My heart sank the day I read the answer of Ankita on Quora where she wrote about her cancer. I had been following her on Quora for 3 years and her answers on marriage were a dream everyone wants to live. I could not digest the fact that there is a deep struggle behind the happy go lucky woman. Later, we became acquaintances when I enquired with her about Vipassana experience, friends when we recommended books to each other and soul sisters when we discovered how we have similar outlook and dreams in life. Ankita and I have been exchanging ideas, tips, personal life and pet projects over the past one year and I never felt that I was talking to someone who was struggling with an illness. She does the best with what is under her control.
In this article, I am going to share with you my interview with Ankita, who is the true definition of resilience. When asked what is the secret behind resilience, she gave the credit to her father who always showed her to do everything in her control and leave the rest to the Universe.
When Ankita was diagnosed with stage 4 lung cancer in 2017, she thought to herself “Dying is not an option. I want to live.” The tumor was so small and so widely spread that the only option for doctors was to keep the Cancer under control. She was put on medication that she had to take every day. Doctors did what they could while she started looking for alternative therapies for treatment. Inspite of everything, the Cancer spread to her brain in Dec 2018 and in Oct 2019 they found a new tumor again in the brain. That was when she lost all her hope. Until then she practiced everything – different forms of meditation, naturopathy, clean eating, Yoga, breathing exercises, reiki. The only thing which didn’t try until then was Vipassana which ended up becoming a life changer for her.
When she registered for Vipassana retreat in 2020 Feb, all she wanted was to learn to accept death if healing doesn’t happen. But on the 7th day, as she was meditating on the chest area, she felt that a huge negative energy left her right lung where the tumor was located. A sudden feeling of fear and anxiety was accompanied by a light body and a chaotic mind. That was when she felt prana entering the dead area where the tumor was located. You can read about her magical experiences during the Vipassana retreat here.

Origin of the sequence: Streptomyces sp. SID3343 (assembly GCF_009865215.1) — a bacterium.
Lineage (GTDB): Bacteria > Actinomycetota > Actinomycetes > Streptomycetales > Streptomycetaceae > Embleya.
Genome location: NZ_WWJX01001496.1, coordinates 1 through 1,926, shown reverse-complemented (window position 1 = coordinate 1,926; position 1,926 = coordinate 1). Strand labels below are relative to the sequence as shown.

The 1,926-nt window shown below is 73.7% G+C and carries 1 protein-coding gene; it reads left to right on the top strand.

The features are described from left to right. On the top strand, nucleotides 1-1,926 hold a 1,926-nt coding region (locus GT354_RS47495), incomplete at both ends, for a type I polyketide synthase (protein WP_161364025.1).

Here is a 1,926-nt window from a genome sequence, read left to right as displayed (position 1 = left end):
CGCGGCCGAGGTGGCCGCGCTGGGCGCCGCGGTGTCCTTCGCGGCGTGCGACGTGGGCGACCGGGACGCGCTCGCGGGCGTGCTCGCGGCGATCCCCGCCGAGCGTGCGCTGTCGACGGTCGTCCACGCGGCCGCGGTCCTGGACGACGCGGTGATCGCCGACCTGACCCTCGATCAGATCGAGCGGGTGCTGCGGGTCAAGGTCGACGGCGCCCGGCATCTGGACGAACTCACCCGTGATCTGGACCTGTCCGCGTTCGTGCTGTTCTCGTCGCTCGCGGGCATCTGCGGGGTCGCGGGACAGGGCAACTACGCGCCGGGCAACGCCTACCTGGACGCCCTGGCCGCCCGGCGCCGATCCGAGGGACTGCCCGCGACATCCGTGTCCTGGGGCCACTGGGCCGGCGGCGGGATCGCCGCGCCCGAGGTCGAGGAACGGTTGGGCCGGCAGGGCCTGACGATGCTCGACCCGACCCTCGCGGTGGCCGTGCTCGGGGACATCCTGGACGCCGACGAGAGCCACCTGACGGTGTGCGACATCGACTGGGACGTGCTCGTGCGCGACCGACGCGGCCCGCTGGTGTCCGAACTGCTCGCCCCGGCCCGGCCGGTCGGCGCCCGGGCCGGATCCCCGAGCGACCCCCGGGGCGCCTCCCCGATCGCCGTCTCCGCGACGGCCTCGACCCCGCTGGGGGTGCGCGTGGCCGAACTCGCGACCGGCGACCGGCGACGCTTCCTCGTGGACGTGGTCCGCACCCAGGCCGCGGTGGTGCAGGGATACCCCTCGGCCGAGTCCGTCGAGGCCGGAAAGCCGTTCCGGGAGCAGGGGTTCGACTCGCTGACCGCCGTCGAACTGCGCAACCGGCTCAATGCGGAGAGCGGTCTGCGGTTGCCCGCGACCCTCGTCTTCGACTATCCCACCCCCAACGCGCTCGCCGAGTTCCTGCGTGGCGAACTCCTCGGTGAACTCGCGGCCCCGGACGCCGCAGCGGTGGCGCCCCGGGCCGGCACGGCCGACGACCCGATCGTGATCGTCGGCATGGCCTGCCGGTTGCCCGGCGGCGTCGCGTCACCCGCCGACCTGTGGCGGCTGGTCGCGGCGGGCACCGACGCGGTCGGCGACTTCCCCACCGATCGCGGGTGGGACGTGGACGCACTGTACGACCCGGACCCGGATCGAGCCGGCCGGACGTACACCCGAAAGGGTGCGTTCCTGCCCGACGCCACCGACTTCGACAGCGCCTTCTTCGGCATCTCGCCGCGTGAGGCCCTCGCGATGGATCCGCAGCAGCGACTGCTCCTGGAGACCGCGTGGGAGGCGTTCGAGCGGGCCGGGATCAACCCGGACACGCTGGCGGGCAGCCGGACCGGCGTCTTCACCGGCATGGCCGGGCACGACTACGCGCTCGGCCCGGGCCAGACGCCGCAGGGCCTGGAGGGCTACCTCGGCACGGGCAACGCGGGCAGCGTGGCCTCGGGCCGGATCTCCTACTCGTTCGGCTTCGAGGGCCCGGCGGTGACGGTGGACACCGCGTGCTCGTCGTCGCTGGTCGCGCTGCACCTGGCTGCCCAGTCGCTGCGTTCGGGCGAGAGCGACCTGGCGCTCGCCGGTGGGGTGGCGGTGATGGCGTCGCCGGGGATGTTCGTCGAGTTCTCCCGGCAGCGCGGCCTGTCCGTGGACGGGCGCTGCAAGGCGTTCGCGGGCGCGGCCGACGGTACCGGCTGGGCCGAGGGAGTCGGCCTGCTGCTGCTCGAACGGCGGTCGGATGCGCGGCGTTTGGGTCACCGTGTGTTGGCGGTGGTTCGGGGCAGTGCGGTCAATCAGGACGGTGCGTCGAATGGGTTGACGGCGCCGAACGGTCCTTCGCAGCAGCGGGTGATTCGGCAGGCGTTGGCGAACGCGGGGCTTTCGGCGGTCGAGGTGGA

While Ankita has a good family support system and best health care treatment, meditation played a key role in bringing her body back to life. She says that “Meditation is underrated”. As Vipassana involves sitting in meditation for long hours, she strongly suggests that one should prepare well before going for Vipassana to have the maximum benefits.
Her present meditation routine looks like below:
Two and half hours of meditation
Her meditation is split into an hour in the morning, an hour in the noon and half an hour of mantra chanting. The morning and afternoon practices include a mixture of guided meditation, vipassana, energy, and chakra meditations.
Five years ago when she started meditation, it was limited to one minute which gradually increased with time especially after Vipassana. She says that “To feel calm, I need at least an hour of sitting where the initial 30-40 minutes are spent calming the mind and the rest is when I actually feel at peace. Though there are many days when the whole session is spent with a messed up mind.”
Two hours of Pranayama
She practices 30 minutes of Kapalbhati and 30 minutes of Anulom Vilom twice a day. She says “Honestly, when I first started pranayama I wasn’t aware of the benefits. I just did it because my father said it helps detox the body. However, after reading different books, it gives an idea of how the pranayama helps balance the ida, pingla of the body. “
One hour of Yoga on Alternate days
In her words “In the initial years of diagnosis, my body was very weak. Therefore, all I could do was gentle exercise. And there came Yoga. The inclination was also because of the cultural background. I initially tried different techniques like Hatha Yoga, however, something that could resonate the most with me was Ashtanga Yoga. Maybe because the postures asked me to concentrate on breathing while practicing Asana. Practicing Yoga were the moments when the mind would calm down and it would leave me feeling refreshed. I guess that was the motivating factor behind going to the classes.”
Finally, she thinks that no one factor could be the reason for her staying fit. It’s the accumulation of everything she did and still does. However, if she has to pick the life saving one it would be the 10 day Vipassana retreat. She recommends it to everyone as something which everyone should experience once in a life time.
Note: Ankita teaches meditation to cancer patients. Reach out to her over here.